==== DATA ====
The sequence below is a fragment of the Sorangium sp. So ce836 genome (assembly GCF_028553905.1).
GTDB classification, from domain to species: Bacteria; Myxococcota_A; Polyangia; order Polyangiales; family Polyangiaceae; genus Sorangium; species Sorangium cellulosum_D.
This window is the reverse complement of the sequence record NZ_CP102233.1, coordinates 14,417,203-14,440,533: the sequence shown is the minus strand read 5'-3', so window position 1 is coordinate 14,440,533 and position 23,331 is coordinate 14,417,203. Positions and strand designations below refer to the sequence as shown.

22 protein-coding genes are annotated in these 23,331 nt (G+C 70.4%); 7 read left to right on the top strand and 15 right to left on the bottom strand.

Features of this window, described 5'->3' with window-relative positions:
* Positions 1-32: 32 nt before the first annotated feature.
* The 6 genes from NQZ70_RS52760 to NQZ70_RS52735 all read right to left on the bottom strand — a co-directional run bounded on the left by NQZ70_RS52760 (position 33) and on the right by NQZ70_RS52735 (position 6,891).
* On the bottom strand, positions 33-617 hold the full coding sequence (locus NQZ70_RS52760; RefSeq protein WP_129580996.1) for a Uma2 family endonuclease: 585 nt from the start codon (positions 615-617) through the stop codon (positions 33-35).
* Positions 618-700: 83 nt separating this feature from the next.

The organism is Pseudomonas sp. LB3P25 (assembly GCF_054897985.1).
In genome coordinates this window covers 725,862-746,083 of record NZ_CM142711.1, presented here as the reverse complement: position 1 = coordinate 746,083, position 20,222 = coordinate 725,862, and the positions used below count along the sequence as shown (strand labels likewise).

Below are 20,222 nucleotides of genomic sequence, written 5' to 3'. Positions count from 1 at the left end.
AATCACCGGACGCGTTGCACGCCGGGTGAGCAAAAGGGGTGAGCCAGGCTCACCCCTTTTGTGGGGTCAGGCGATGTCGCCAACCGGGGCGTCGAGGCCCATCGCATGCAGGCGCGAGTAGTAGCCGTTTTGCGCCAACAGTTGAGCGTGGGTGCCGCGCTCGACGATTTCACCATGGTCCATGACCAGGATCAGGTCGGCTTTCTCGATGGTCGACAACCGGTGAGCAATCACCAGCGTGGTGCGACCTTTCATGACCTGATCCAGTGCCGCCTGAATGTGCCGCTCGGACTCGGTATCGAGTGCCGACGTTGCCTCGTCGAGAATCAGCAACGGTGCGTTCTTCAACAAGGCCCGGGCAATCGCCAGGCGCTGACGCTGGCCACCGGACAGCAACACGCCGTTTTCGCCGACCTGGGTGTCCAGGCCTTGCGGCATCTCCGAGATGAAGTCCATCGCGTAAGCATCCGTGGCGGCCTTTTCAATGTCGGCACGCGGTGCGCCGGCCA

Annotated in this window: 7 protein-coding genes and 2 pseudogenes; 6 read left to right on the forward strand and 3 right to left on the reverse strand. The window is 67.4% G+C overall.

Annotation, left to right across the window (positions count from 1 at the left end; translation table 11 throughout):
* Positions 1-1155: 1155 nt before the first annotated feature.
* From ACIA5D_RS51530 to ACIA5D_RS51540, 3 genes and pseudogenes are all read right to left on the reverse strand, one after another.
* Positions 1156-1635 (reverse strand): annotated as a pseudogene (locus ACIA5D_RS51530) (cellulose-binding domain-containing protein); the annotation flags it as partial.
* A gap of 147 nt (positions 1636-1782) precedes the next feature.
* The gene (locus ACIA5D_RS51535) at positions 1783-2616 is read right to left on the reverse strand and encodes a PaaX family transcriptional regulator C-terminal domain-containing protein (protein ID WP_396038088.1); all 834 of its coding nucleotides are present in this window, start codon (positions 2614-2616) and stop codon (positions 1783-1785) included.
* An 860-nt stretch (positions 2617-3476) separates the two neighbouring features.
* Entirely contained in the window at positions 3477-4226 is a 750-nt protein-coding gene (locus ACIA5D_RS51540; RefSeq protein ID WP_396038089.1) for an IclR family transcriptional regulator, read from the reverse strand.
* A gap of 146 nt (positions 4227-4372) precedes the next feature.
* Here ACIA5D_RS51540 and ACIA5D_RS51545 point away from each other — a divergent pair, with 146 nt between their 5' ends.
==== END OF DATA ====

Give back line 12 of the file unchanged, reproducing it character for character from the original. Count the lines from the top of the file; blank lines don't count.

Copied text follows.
Below are 20,222 nucleotides of genomic sequence, written 5' to 3'. Positions count from 1 at the left end.